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Taking care of eczema-prone skin

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Eczema is a skin disease with multiple consequences: discomfort, deterioration of physical appearance, risk of infection, etc. If your skin or your child’s skin is prone to suffering from eczema, have no fear! There are ways to ease the situation.

Prendre soin d’une peau atteinte d’eczéma

Basic tips

Skin is a very effective protective envelope for the body. However, to do its job properly, it must remain intact. Eczema is harmful to the skin’s function as “barrier” and makes it more sensitive to various substances and products. Although eczema cannot completely be cured, there are medical treatments that will allow you to relieve skin and strengthen its role as a natural barrier. In addition, avoiding triggers is also key in managing this disease.

Eczema triggers increase symptoms such as itchiness, inflammation and dryness of the skin. To avoid them, here are a few good habits to adopt:

  • avoid sudden changes in temperature or humidity (ex: bath or shower that is too hot);
  • reduce stress;
  • avoid contact with rough or irritating fabrics (ex: wool);
  • avoid irritating or perfumed soaps, detergents and cleansers; 
  • avoid contact with allergens (ex: pollen, mould, mites);
  • identify and avoid foods that could trigger flare-ups;
  • stop smoking.

Following these recommendations could lead to a significant decrease in eczema symptoms and in the need for medication.

Skin hydration

Maintain skin hydrated at all times is the cornerstone of eczema treatment. Hydrating creams, also known as emollients, must be selected with care to avoid irritating the skin even more. For example, hydrating products that contain fragrance can be irritating when applied to sensitive skin. In addition, it is best to choose an oil-rich emollient to maximize the skin’s hydration. Ointments contain the most, while creams are made with more water, which improves their texture. As for lotions, they contain more water than oil, making them less suitable for eczema.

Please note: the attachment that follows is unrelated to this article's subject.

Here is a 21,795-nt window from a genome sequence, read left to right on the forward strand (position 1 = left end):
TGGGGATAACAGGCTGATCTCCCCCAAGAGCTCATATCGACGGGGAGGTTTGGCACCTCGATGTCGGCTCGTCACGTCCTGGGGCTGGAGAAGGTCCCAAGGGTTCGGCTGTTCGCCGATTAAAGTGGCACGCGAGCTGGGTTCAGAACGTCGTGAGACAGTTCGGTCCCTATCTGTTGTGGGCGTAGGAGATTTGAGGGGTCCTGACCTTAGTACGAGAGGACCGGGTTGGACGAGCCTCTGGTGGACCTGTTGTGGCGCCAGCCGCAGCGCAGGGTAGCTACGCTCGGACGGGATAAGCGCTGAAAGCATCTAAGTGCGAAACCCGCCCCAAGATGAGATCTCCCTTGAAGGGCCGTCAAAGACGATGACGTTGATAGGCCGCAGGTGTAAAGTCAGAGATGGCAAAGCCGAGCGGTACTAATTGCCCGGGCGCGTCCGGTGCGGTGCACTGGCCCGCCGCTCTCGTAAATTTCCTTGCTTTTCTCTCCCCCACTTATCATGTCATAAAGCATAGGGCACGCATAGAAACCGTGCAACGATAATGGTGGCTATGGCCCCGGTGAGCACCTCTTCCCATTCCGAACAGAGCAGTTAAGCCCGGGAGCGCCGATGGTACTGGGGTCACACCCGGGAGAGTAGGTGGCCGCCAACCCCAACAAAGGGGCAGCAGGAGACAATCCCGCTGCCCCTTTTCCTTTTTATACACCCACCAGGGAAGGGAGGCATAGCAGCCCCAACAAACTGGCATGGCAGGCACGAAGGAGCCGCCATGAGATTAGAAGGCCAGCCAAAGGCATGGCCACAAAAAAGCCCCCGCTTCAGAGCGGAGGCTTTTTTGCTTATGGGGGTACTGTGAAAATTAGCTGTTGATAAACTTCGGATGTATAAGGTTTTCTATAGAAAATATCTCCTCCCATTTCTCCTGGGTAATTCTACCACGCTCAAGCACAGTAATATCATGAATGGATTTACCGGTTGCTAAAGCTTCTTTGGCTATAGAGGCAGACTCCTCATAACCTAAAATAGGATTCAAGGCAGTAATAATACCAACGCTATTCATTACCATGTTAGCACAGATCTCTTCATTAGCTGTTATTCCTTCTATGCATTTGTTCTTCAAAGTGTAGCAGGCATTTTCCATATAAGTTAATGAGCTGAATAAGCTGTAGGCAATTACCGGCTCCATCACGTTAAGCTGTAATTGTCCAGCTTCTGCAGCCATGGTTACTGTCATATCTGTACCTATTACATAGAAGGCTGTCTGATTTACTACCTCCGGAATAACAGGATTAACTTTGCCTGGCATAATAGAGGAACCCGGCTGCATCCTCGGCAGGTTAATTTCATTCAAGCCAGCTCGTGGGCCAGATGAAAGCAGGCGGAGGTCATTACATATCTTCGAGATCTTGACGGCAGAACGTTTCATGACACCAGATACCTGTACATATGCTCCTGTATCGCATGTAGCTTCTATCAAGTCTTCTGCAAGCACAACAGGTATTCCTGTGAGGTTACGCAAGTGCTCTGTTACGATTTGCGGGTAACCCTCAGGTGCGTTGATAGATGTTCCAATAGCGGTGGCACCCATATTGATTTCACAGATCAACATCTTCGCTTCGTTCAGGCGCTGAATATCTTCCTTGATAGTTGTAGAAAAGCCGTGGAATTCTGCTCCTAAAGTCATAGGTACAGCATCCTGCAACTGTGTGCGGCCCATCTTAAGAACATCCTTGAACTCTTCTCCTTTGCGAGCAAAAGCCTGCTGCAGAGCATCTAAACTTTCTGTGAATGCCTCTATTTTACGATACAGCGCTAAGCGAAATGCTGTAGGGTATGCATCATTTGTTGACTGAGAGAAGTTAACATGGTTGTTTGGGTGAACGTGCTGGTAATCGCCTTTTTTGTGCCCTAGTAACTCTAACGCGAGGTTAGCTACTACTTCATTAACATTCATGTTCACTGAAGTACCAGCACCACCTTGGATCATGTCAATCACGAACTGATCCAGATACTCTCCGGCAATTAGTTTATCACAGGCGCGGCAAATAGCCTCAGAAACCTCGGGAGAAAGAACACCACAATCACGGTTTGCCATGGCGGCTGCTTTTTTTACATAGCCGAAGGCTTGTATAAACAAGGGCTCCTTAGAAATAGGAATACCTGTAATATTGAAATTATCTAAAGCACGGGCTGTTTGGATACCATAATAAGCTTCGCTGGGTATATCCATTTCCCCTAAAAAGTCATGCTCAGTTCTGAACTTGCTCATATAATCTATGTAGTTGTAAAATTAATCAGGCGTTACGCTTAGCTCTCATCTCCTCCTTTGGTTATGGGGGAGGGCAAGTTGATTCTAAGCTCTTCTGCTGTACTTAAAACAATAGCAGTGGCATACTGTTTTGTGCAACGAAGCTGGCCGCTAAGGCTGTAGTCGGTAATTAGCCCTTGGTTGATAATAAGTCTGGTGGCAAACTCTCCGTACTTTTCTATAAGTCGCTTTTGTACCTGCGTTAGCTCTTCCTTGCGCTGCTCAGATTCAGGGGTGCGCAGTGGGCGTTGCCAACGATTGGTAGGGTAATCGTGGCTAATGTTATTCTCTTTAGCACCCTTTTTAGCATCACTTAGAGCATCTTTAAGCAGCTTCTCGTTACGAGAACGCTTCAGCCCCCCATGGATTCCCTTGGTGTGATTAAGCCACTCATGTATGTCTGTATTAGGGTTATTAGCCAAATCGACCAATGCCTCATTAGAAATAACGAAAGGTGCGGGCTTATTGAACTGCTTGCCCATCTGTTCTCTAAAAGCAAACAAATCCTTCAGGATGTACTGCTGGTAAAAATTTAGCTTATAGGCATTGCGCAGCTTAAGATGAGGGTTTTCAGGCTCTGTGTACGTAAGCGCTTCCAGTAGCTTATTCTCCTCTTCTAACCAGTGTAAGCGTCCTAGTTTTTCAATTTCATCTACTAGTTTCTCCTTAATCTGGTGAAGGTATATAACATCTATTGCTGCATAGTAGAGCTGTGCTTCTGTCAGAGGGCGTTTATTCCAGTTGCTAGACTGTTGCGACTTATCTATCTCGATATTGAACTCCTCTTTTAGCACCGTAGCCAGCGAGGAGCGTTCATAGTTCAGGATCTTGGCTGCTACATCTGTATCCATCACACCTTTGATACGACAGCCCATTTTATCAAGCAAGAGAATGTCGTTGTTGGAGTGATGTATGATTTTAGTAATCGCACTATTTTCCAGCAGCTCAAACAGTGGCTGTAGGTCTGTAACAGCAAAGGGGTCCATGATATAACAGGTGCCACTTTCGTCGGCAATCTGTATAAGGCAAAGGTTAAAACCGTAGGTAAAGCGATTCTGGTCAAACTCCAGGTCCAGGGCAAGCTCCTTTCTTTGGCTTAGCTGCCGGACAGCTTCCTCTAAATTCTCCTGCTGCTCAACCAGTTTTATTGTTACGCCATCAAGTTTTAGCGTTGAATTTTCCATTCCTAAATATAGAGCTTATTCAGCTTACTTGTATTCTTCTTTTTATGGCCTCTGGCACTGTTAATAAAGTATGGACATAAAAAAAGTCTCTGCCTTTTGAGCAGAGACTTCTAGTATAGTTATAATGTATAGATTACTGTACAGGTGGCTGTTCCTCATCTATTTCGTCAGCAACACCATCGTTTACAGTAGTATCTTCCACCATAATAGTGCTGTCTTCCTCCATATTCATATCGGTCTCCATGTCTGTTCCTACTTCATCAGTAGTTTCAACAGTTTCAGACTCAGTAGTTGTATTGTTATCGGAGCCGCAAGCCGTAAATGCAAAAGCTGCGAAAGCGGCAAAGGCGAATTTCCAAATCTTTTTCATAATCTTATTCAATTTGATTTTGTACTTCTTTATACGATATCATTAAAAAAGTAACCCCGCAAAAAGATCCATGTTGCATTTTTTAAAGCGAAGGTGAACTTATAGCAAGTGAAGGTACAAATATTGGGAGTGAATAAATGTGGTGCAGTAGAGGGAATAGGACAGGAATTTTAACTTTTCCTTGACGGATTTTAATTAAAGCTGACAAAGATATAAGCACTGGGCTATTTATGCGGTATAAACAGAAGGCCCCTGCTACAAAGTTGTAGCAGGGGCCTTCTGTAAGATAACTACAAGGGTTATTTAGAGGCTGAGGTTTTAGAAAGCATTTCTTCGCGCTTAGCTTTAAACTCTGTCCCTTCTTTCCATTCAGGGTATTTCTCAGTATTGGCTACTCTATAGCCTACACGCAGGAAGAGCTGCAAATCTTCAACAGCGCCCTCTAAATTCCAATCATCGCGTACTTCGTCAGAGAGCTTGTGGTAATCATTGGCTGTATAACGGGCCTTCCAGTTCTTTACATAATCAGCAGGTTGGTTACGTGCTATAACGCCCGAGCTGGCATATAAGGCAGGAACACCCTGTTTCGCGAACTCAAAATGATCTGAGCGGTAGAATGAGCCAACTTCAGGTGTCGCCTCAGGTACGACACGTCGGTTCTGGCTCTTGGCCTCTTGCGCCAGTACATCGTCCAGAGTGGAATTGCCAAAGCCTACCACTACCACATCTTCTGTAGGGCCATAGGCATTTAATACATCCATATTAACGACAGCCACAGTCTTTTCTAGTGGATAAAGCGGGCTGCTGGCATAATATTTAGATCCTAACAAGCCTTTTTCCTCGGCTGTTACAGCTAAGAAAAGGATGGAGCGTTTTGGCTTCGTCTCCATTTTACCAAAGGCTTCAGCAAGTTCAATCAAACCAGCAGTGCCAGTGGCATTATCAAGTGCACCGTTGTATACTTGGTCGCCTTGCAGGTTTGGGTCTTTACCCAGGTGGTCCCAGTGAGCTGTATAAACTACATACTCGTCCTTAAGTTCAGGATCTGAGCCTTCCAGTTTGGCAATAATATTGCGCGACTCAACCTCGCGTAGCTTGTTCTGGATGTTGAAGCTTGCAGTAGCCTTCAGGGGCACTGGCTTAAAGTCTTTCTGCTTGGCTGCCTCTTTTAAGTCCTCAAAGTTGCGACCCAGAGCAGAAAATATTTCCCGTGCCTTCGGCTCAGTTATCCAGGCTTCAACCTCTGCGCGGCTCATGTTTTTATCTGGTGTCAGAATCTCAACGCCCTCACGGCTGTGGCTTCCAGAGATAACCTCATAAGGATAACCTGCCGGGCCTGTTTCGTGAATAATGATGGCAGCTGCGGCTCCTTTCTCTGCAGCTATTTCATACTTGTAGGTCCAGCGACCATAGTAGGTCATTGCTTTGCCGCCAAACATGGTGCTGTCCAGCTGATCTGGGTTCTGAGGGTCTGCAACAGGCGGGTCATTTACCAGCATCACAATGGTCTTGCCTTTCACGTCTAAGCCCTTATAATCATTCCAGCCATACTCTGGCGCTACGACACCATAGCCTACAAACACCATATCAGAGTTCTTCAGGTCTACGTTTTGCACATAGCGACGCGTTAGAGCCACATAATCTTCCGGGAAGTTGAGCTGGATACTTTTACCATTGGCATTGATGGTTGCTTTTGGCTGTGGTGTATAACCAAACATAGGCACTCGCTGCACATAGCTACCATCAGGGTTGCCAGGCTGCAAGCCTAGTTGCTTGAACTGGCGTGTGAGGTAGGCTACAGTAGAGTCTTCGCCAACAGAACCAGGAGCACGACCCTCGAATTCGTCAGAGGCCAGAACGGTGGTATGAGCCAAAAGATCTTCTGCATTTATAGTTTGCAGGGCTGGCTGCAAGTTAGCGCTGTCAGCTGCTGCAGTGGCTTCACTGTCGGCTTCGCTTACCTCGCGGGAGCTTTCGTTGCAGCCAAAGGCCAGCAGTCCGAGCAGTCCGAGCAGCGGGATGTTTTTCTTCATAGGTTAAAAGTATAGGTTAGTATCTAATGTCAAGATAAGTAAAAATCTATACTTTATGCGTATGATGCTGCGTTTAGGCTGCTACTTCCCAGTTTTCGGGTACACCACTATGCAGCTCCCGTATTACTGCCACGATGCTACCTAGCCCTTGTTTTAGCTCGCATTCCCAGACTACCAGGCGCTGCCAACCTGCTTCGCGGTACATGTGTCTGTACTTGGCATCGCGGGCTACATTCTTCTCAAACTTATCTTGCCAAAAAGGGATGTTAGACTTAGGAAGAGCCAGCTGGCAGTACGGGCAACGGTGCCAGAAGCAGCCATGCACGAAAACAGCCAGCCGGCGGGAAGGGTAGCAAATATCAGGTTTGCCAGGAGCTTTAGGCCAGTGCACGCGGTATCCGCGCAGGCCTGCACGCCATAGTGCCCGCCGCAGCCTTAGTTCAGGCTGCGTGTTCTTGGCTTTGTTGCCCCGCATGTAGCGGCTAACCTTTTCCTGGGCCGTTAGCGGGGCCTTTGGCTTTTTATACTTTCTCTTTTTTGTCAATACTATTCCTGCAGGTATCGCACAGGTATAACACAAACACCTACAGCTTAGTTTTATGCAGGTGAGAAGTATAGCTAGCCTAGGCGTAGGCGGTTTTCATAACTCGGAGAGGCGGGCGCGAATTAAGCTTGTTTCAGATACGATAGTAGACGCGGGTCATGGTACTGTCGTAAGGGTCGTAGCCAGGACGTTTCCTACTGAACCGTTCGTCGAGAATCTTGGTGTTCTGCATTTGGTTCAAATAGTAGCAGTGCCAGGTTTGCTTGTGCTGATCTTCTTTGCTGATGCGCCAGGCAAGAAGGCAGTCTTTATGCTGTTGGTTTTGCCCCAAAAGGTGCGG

Here are a few tips to keep your skin hydrated:

  • Use a hydrating product every day, such as emollient cream, and apply it several times during the day. This will improve your skin’s appearance and reduce symptoms such as itchiness, redness, dryness and blotches.
  • Apply your hydrating product right after taking a bath or shower; this will contribute to optimal hydration. 
  • Note that emollient cream can irritate the skin if it is very damaged. Regular application will eventually reduce the discomfort.

Topical medication

Eczema is a disease with symptoms that vary in intensity. In addition, eczema flare-ups usually alternate with periods of remission. During a flare-up, it is often appropriate to consider using a topical medicinal treatment, i.e. one you apply on the skin. Topical treatments designed for people suffering from eczema are usually obtained by prescription.

The most common prescribed class of medication for this condition includes topical corticosteroids. As their name indicates, they are derived from cortisone and they act on the inflammation that characterizes eczema. Consequently, they reduce its symptoms, such as, among others, redness and itchiness. They most often come in the form of a cream or ointment that must be applied in a thin layer. It is best to apply it for only a short period of time, i.e. only during an eczema flare-up. Although this class of medication is safe when used correctly, it may have certain adverse effects. For example: thinning of the skin, discoloration in the area where the product is applied and stretch marks.

Aside from corticosteroids, other topical medications are also available to provide relief to eczema sufferers. Although the exact mode of action of these medications is still not fully known, we do know that they act on inflammation and can significantly relieve symptoms. They are an interesting alternative to corticosteroids when these are not recommended, lead to side effects or are determined to be an ineffective treatment.

Your pharmacist can advise you on the optimal and safest use of medications designed to treat eczema. He or she can also help you:

  • choose a suitable hydrating product for your skin;
  • identify triggers for your eczema;
  • find other ways to better manage the disease;
  • quit smoking.

To summarize, avoiding triggers, keeping your skin hydrated and applying topical medication are measures that work together so that your skin can return to its normal state. Providing constant care to your skin or your child’s skin will allow it to be a stronger natural barrier for your body, making it better equipped to defend itself against the many irritants you face every day.

Read more on the subject

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L’eczéma : un mal qui dérange et qui démange!

Eczema: more than just an itch

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